"In a nutshell, this book covers a large portion of the methods for the analysis of spatial point patterns and their implementation in the spatstat package [...] As spatstat has evolved with help from its users and the community, a list of frequently asked questions (FAQ) is included at the end of most chapters. This will help to clarify some of the contents and guide the user in the data analysis by pointing at different important points to consider. The book is also full of tips, clarifications and discussions on how to conduct the analysis, which clearly will benefit practitioners. It presents and discusses many applications from different fields, so that it will be of interest to a wide range of researchers [...] I really enjoyed reading this book and it has changed my views on spatstat. In addition to a package for the analysis of point patterns, I now regard this package as a toolbox that will allow the development of further methods and software for the analysis of point patterns, as the package provides a number of functions to rely on when developing new methods."
– Virgilio Gómez-Rubio, Universidad de Castilla-La Mancha, Journal of Statistical Software, December 2016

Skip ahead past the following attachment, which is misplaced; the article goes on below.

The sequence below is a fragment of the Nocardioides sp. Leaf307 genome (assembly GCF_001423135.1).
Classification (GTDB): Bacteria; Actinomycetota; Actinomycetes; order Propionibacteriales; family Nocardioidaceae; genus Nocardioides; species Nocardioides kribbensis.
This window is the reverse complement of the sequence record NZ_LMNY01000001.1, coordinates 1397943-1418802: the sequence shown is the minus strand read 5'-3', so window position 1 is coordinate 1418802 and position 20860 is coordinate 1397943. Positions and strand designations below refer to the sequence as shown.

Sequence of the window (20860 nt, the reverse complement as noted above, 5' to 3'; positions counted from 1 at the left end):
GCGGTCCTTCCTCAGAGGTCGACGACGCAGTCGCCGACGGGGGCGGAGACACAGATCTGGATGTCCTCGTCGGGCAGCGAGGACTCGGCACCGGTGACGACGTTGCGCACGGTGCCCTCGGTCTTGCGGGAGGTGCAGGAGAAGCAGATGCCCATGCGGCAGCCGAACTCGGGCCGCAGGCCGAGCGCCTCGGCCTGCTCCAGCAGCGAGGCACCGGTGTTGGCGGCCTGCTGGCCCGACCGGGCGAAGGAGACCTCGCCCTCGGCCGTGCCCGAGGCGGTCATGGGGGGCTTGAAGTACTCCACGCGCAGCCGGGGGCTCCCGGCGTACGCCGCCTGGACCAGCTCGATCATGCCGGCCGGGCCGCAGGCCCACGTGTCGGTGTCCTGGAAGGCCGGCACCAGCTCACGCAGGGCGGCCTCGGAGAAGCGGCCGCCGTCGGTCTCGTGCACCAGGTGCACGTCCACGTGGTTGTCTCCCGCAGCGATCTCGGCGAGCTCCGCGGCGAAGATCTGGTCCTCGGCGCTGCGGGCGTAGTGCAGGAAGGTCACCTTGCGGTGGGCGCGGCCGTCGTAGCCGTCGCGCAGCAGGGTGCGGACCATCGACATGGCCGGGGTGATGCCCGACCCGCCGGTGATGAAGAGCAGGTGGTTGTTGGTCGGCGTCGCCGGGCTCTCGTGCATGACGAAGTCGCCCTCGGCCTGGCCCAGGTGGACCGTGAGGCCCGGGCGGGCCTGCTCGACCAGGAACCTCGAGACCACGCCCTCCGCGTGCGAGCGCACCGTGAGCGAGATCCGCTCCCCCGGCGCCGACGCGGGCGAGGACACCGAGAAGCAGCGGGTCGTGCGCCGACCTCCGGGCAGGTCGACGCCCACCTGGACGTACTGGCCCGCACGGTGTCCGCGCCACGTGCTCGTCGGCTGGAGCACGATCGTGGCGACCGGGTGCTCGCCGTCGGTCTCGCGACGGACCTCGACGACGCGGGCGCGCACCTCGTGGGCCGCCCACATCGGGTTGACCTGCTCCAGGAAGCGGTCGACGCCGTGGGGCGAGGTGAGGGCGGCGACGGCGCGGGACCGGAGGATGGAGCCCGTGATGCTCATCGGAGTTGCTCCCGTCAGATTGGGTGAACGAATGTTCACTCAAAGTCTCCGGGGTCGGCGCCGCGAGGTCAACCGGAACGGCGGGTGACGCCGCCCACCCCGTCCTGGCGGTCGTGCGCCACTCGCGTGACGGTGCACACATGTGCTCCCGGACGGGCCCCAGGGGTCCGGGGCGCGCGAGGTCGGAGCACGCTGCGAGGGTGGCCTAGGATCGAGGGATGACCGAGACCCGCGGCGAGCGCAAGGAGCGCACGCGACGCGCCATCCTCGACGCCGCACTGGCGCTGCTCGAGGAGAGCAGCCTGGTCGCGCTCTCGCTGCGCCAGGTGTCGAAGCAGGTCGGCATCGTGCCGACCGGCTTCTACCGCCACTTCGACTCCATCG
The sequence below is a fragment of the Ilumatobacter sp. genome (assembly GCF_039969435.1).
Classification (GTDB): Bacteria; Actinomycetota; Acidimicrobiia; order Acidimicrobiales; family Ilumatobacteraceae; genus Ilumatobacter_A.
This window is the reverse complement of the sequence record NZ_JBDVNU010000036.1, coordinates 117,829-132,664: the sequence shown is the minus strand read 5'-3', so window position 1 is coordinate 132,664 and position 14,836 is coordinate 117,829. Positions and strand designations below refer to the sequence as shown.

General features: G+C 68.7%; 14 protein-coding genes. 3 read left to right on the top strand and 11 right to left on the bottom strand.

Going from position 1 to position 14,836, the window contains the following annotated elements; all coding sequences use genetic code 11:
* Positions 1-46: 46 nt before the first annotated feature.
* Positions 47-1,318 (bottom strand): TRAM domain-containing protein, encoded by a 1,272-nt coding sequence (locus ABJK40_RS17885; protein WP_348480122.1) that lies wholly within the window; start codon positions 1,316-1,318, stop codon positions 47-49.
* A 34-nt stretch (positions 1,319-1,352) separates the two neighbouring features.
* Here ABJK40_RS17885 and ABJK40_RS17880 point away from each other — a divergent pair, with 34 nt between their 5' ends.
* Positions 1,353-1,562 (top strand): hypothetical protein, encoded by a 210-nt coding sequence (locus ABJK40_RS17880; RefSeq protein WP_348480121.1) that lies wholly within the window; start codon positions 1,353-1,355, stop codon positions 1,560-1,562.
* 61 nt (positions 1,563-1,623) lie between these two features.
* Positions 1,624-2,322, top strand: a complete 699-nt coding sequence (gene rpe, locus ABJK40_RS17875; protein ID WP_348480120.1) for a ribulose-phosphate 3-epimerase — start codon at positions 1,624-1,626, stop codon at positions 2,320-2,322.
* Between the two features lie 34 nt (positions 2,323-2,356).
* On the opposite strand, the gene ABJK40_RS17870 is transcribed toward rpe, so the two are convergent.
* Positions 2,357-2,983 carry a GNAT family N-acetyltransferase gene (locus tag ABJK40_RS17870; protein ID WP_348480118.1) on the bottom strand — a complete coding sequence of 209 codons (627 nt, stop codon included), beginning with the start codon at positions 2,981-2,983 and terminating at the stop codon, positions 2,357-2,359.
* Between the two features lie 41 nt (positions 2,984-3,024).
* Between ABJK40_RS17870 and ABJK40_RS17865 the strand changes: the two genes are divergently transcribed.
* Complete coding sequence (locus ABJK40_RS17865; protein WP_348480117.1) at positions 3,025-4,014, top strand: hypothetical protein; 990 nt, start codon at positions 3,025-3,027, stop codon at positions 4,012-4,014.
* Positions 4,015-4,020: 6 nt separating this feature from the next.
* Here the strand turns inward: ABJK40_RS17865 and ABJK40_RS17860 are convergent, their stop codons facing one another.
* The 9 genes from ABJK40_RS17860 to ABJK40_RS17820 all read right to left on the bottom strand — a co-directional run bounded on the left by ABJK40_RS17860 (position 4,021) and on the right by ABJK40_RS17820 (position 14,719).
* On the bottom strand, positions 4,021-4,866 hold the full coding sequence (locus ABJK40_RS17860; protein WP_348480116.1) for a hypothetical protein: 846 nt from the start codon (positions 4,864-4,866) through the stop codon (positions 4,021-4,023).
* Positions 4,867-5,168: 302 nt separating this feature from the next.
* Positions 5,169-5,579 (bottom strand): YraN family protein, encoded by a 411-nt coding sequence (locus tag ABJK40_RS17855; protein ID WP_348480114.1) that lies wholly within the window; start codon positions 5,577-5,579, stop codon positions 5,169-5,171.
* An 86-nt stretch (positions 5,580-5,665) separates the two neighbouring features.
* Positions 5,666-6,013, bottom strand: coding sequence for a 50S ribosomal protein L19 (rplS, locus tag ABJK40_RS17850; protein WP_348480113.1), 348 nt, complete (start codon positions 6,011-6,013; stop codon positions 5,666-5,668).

"Several books on analysing point pattern processes have been published in recent years; this is by far the largest, at least in part due to the inclusion of example scripts and output. Its central tool is the spatstat package in R. Chapters cover spatial point pattern statistics from first principles through to some of the more sophisticated techniques. Its audience is scientists looking to employ and interpret these tools, and while technical sections are included, they expand on the applied material rather than being core. This will prove a valuable reference and its guidance will improve standards in the field."
– Markus Eichhorn, Frontiers of Biogeography, 2016, Volume 8, Issue 3

"As the authors point out in their preface, the book is not intended to be an introduction to point process theory for mathematicians. Rather, they aim to focus on the principles of statistical inference for spatial data and to help researchers in application domains with the practicalities of the analysis and the interpretation of the results. In this, they have succeeded brilliantly [...] The book is written in a distinct, at times funny, always accessible style. General principles of every aspect of spatial point pattern analysis, from data collection to model validation, are discussed in great detail with pointers to the specialized literature for those who wish to gain a deeper understanding of the technicalities. The principles are illustrated by means of a wide collection of examples that can be reproduced by the reader in R. Moreover, a selection of frequently asked questions from spatstat users is answered at the end of each chapter [...] In summary, I warmly recommend the book to anyone who wishes to analyze point patterns professionally."